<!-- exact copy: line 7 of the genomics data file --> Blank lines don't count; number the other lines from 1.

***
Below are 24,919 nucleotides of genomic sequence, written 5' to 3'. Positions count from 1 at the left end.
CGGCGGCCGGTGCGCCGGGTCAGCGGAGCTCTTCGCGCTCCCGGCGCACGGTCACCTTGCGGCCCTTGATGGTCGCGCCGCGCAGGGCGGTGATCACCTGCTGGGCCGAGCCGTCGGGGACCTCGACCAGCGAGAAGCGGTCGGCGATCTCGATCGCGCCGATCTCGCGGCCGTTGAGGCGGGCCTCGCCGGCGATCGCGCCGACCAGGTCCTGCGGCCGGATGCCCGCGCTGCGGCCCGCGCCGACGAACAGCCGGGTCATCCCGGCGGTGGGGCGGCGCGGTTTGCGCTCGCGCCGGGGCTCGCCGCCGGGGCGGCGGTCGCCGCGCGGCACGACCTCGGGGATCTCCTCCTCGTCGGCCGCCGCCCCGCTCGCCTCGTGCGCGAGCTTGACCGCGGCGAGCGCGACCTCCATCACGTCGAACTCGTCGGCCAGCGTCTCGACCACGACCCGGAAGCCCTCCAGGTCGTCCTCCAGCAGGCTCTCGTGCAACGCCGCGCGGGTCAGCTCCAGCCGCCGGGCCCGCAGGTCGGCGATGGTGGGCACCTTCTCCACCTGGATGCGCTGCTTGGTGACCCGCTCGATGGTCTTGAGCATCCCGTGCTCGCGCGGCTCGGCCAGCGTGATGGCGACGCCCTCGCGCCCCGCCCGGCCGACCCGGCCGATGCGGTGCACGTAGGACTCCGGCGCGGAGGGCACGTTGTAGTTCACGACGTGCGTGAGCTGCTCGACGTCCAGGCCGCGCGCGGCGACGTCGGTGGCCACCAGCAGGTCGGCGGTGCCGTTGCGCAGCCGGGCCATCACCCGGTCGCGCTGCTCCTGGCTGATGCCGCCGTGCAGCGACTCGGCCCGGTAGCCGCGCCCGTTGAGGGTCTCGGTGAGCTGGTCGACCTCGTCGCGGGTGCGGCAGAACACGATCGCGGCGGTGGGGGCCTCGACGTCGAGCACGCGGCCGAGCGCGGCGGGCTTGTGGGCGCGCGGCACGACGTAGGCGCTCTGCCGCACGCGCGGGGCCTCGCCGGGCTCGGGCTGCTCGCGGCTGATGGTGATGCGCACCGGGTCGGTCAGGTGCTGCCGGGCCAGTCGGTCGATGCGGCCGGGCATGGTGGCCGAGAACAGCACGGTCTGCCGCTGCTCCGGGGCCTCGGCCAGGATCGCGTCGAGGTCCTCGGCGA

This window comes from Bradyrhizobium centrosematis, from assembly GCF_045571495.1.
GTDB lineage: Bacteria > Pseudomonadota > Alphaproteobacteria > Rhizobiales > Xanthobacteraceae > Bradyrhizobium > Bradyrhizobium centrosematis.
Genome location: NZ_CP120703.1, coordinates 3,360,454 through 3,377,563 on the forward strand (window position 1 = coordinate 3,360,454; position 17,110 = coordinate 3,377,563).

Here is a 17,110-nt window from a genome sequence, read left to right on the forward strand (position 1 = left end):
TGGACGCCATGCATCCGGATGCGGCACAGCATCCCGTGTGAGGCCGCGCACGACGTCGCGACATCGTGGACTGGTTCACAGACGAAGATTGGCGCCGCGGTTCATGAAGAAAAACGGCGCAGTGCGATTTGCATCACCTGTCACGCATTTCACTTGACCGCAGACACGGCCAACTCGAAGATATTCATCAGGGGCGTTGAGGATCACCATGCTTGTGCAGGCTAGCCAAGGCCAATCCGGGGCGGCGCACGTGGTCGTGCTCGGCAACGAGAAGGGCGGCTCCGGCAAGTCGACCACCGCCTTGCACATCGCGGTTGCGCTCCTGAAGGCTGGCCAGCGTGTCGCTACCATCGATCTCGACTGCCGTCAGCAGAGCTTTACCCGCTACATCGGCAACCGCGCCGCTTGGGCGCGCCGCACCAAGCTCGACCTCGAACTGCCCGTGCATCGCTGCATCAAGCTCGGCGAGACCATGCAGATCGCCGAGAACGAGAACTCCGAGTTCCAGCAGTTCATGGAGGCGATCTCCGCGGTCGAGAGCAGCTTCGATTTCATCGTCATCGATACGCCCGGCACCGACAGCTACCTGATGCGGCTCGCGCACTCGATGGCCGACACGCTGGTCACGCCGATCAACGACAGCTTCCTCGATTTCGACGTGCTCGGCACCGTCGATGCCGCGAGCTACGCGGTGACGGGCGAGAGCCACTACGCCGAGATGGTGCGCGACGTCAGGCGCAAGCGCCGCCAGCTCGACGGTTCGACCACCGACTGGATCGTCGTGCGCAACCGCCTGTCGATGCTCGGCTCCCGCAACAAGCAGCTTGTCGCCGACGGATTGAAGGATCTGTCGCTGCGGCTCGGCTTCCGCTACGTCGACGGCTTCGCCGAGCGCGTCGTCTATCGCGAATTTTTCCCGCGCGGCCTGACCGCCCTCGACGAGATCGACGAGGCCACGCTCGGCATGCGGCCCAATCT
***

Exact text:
TGGACGCCATGCATCCGGATGCGGCACAGCATCCCGTGTGAGGCCGCGCACGACGTCGCGACATCGTGGACTGGTTCACAGACGAAGATTGGCGCCGCGGTTCATGAAGAAAAACGGCGCAGTGCGATTTGCATCACCTGTCACGCATTTCACTTGACCGCAGACACGGCCAACTCGAAGATATTCATCAGGGGCGTTGAGGATCACCATGCTTGTGCAGGCTAGCCAAGGCCAATCCGGGGCGGCGCACGTGGTCGTGCTCGGCAACGAGAAGGGCGGCTCCGGCAAGTCGACCACCGCCTTGCACATCGCGGTTGCGCTCCTGAAGGCTGGCCAGCGTGTCGCTACCATCGATCTCGACTGCCGTCAGCAGAGCTTTACCCGCTACATCGGCAACCGCGCCGCTTGGGCGCGCCGCACCAAGCTCGACCTCGAACTGCCCGTGCATCGCTGCATCAAGCTCGGCGAGACCATGCAGATCGCCGAGAACGAGAACTCCGAGTTCCAGCAGTTCATGGAGGCGATCTCCGCGGTCGAGAGCAGCTTCGATTTCATCGTCATCGATACGCCCGGCACCGACAGCTACCTGATGCGGCTCGCGCACTCGATGGCCGACACGCTGGTCACGCCGATCAACGACAGCTTCCTCGATTTCGACGTGCTCGGCACCGTCGATGCCGCGAGCTACGCGGTGACGGGCGAGAGCCACTACGCCGAGATGGTGCGCGACGTCAGGCGCAAGCGCCGCCAGCTCGACGGTTCGACCACCGACTGGATCGTCGTGCGCAACCGCCTGTCGATGCTCGGCTCCCGCAACAAGCAGCTTGTCGCCGACGGATTGAAGGATCTGTCGCTGCGGCTCGGCTTCCGCTACGTCGACGGCTTCGCCGAGCGCGTCGTCTATCGCGAATTTTTCCCGCGCGGCCTGACCGCCCTCGACGAGATCGACGAGGCCACGCTCGGCATGCGGCCCAATCT